Unfair dismissal bid Stringfellows lap dancer a 'tax exile'

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A lap dancer who is attempting to bring an unfair dismissal case against Stringfellows has been living as a "tax exile" within her own country, it was claimed today.

Nadine Quashie, 27, has never paid a "penny" in tax in her life, and is a "stranger" to the tax man, it was alleged at the central London employment tribunal.

The tribunal has heard that Ms Quashie, of Greenford, west London, took more than £1,000 home on busy nights working topless and in a G-string at the club over an 18-month period.

Her garter was stuffed with pre-paid vouchers from clients, called "heavenly vouchers", the tribunal was told, and on one night she made as much as £3,800.

The single mother is seeking permission to take Stringfellows to an employment tribunal claiming unfair dismissal after she was sacked by the club in December 2008.

Caspar Glyn, for Stringfellows, acknowledged that her job was an "unusual" way to earn money.

"To take off your clothes and be paid to do that, it is a curious, unusual situation, and it is a curious situation which is perhaps in itself unsuited to an employment relationship," he told the tribunal.

He added that Ms Quashie should not qualify to have her case heard by an employment tribunal as she had misrepresented her tax affairs.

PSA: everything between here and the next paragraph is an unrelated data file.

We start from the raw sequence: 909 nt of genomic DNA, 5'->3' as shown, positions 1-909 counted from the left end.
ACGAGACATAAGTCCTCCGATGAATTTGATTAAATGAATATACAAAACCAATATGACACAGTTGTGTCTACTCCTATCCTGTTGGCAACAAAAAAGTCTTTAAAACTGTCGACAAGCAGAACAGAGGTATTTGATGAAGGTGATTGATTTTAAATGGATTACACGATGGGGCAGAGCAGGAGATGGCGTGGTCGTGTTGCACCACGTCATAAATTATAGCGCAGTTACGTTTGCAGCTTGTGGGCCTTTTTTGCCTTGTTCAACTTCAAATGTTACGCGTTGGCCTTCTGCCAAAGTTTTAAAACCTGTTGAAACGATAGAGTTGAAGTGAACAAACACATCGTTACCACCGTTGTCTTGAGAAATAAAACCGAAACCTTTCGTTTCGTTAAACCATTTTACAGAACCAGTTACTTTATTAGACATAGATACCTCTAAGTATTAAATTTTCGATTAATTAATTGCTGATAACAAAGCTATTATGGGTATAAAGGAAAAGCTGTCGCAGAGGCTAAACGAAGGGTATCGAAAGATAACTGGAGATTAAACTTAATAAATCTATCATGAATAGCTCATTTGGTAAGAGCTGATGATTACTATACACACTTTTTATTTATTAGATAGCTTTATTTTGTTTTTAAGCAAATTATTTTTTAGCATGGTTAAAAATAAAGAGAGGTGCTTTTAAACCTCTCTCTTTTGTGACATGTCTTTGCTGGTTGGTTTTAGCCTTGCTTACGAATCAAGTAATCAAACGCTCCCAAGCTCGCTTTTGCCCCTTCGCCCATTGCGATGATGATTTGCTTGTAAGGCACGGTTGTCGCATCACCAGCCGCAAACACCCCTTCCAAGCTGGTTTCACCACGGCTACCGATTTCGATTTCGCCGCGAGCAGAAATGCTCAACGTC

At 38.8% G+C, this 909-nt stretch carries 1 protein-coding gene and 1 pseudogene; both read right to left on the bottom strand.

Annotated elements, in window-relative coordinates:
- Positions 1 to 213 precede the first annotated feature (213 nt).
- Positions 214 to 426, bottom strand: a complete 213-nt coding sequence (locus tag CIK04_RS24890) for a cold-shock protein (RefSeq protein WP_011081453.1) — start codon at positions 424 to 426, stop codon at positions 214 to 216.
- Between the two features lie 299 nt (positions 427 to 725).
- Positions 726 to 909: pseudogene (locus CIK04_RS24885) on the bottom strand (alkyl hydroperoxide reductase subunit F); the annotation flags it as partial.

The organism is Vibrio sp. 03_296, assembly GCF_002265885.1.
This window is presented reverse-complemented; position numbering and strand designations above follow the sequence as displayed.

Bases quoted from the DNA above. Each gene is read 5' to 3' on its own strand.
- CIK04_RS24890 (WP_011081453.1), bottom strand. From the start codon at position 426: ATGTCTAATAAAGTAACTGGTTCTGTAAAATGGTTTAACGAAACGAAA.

He said the "able and intelligent" woman who had completed a year of a university accountancy and finance course, was a "liar" who had exaggerated and minimised her earnings to suit her own purposes.

She was "effectively living as a tax exile within our borders", he said.

"She is a stranger to the tax man, she has never paid a penny of tax in her life," he said.

"She has not simply underpaid her tax, she never ever paid any tax," he added.

Mr Glyn's remarks were made in the closing submissions of a three-day hearing into whether the dancer could claim unfair dismissal against Stringfellows.

She has told the tribunal that conditions at the club effectively meant dancers were employees and she should be entitled to a full tribunal hearing.

The dancer claimed she had not discovered her self-employed status until she was informed by another dancer five to six months after starting work for Stringfellows.

She told the tribunal that she had believed that the commission taken from her take home pay was for tax purposes.

Catherine Rayner, for Ms Quashie, said she "recognised" that there was a problem with her tax return but denied wrongdoing by her client.

"There is no evidence at all, other than supposition and allegation, that the claimant has sought to deliberately deceive anyone," she told the tribunal.

"On the contrary, I would say on the evidence that you have heard, she has been candid in her evidence because she is honest.

"She has not sought to present herself as suggested by the respondent as an ingenue but she is right, she was a lap dancer, she is not an accountant, she relied on the expertise of an accountant and errors have occurred."

The judgment in the case has been reserved.